A Year of Wonders blew me away, and I also loved People of the Book by Geraldine Brooks. Despite this, I haven't actually read her award winning novel March because I feel like I should read Little Women first. Caleb's Crossing is another piece of historical fiction inspired by true events, like her previous novels (the Civil War a true event, even if the March family was fictional). The narrator, Bethia, is completely made up by Brooks, but there actually was a Native American man named Caleb who graduated from Harvard in the mid to late 17th century.
Bethia is the minister's daughter on the island that is now known as Martha's Vineyard, living with her father who is intent on building relationships between the new white settlers and the island's Native American population, her older brother who wants to follow in his father's foot steps, and a much younger sister. The novel begins as Bethia finds out that her father plans to have Caleb move in with them and tutor him in order to make him a bridge between the two communities as well as help with converting the local populace. Little does her father know that Bethia and Caleb have been friends for years despite conventions of the time that restrict their interactions based on both gender, and ethnic and cultural differences.
As can be expected from Brooks, she obviously spent a lot of time researching this novel, and did a great job of capturing the attitudes of the time. It took me a few chapters to warm up to Bethia for this exact reason as she discussed her guilt and punishment for what she saw as her weakness and giving into Satan's temptation, if only temporarily. There is very little tolerance for the Native American gods and cultural traditions, all of these being seen as signs of the devil. While Bethia may be more open minded than the average settler, she too judges certain actions. Brooks does a good job of straddling the line between not making Bethia too modern a character and making her so much a product of her time that a modern reader can't like her. She also makes sure to use Bethia's contemporaries to show that while she may not be normal, she is certainly not out of the ordinary: Bethia has a great desire to learn, and is partially inspired by Anne Bradstreet, a fellow Puritan woman, and America's first published poet.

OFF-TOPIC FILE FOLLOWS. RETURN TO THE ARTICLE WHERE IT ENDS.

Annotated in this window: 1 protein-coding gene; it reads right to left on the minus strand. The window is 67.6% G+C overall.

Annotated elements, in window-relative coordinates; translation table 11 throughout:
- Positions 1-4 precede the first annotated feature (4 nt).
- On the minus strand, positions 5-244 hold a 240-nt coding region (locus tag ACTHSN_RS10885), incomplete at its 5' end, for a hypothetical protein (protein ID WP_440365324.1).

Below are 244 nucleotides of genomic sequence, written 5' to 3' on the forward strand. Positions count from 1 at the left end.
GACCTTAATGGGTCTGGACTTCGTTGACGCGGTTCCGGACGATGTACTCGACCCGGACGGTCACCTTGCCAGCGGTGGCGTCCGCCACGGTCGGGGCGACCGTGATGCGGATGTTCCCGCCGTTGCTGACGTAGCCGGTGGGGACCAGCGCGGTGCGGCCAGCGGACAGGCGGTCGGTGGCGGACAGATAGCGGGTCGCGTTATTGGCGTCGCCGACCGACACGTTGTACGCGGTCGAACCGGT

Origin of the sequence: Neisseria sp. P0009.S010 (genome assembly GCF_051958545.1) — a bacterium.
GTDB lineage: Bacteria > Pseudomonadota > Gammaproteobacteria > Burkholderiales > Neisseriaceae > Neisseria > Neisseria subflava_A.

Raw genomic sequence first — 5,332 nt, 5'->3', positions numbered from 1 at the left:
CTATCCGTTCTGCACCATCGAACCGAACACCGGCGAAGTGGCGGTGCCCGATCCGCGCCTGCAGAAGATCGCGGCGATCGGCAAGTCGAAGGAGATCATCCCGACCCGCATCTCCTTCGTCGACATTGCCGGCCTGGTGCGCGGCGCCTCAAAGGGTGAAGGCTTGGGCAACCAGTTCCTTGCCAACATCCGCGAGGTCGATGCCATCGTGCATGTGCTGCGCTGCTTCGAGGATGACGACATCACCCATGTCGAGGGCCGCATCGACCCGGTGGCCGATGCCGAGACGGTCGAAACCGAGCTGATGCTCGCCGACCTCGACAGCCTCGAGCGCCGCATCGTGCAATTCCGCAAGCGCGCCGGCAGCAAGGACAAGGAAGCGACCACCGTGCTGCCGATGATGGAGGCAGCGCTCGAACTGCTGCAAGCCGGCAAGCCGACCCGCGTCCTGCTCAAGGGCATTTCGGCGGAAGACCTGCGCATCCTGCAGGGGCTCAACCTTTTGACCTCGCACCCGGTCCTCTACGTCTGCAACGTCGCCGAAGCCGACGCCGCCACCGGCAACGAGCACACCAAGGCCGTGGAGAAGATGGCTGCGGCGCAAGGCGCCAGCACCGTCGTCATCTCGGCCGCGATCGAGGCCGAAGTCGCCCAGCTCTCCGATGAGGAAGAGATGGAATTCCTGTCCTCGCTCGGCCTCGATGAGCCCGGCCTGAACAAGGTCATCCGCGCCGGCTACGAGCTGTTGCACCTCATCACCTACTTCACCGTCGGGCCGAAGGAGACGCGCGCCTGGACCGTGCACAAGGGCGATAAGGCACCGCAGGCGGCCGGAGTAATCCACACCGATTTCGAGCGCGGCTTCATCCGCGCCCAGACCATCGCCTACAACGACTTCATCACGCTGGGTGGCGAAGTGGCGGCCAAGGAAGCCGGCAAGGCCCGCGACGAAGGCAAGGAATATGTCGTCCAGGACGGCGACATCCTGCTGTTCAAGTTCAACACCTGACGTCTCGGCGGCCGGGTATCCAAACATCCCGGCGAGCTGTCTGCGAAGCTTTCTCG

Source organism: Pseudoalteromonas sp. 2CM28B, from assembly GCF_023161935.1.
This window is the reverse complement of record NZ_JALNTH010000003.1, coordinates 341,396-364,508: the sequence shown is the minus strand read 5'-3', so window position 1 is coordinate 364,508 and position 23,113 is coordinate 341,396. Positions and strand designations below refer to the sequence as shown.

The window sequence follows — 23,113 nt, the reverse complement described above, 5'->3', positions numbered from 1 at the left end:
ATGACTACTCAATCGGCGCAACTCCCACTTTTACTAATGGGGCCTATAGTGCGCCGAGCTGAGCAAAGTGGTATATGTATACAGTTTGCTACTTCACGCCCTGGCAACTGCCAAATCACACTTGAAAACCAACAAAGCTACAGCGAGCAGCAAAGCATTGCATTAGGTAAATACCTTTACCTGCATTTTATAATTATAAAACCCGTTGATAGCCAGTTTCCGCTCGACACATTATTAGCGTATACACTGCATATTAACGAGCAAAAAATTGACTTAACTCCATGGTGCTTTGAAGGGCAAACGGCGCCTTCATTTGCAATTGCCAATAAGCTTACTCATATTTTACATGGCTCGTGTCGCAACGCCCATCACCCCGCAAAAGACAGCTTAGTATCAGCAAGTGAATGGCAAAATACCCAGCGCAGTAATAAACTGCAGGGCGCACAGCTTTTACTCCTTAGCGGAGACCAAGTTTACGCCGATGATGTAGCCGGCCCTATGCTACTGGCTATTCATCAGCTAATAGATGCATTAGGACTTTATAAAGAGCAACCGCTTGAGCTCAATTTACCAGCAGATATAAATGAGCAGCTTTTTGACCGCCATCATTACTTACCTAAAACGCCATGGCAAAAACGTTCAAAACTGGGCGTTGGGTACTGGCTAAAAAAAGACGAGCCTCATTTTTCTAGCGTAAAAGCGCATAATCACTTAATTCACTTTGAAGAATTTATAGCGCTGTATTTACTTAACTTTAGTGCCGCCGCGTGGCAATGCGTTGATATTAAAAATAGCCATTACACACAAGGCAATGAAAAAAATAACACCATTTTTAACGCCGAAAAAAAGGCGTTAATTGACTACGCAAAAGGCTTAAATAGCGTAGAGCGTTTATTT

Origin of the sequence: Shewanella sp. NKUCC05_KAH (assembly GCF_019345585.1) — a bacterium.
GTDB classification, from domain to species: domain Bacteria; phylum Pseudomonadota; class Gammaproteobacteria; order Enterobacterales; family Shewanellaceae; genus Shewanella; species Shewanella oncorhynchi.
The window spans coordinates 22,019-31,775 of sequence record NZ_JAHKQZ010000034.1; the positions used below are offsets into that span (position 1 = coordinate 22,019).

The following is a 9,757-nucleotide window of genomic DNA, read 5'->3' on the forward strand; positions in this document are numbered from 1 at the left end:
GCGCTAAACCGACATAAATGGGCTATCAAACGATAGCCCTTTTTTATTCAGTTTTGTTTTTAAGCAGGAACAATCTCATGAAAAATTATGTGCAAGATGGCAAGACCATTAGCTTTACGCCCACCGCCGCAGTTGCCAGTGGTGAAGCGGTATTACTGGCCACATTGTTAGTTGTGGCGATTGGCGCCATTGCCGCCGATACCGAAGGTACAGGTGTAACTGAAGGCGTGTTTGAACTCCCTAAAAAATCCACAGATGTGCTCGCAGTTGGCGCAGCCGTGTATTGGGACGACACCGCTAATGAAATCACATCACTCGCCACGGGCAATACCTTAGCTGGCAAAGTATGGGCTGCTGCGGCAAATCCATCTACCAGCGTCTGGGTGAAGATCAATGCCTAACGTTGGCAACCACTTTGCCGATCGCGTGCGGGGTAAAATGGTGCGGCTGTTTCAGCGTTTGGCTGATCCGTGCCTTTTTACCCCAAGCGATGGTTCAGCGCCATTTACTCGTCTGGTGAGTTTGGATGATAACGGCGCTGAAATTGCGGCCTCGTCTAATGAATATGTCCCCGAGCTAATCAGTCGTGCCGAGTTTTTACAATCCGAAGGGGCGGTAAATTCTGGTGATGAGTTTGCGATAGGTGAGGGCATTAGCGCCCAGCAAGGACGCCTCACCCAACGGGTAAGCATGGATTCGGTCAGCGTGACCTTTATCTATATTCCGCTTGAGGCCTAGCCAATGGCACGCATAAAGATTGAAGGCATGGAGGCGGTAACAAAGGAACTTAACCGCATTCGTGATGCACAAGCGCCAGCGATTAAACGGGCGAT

Though the novel is called Caleb's Crossing, the main character is without a doubt Bethia. We get Bethia's perspective on Caleb's life, his crossing between white and Native American worlds, and the struggles and racism he faces. Just as much, the novel focuses on a hardships of being a woman in this time period, the lack of opportunities and huge amounts of work necessary to run a household and farm in 17th century colonial Massachusetts. One thing I quite enjoyed is that at no point does Brooks try to turn this into a romance (well, maybe a little when discussing Bethia's options): Bethia and Caleb are childhood friends, and view each other almost as siblings. Both of them face restrictions and doubts about their intelligence from society, one for gender, one for race, and in this way, the novel nicely parallels the differing prejudices the two face and different ways they can attempt to overcome them, or must live within them.
Having said all that, I didn't enjoy this one as much as her other novels, and part of this may well be that it took me a bit longer to build a connection with Bethia, who overall was a realistic character. Once I was into the novel, I was definitely as invested as with all her other ones, but it was a bit of a slower start for me. I still enjoyed it quite a bit, and found the afterword where Brooks explains the actual historical circumstances illuminating as well.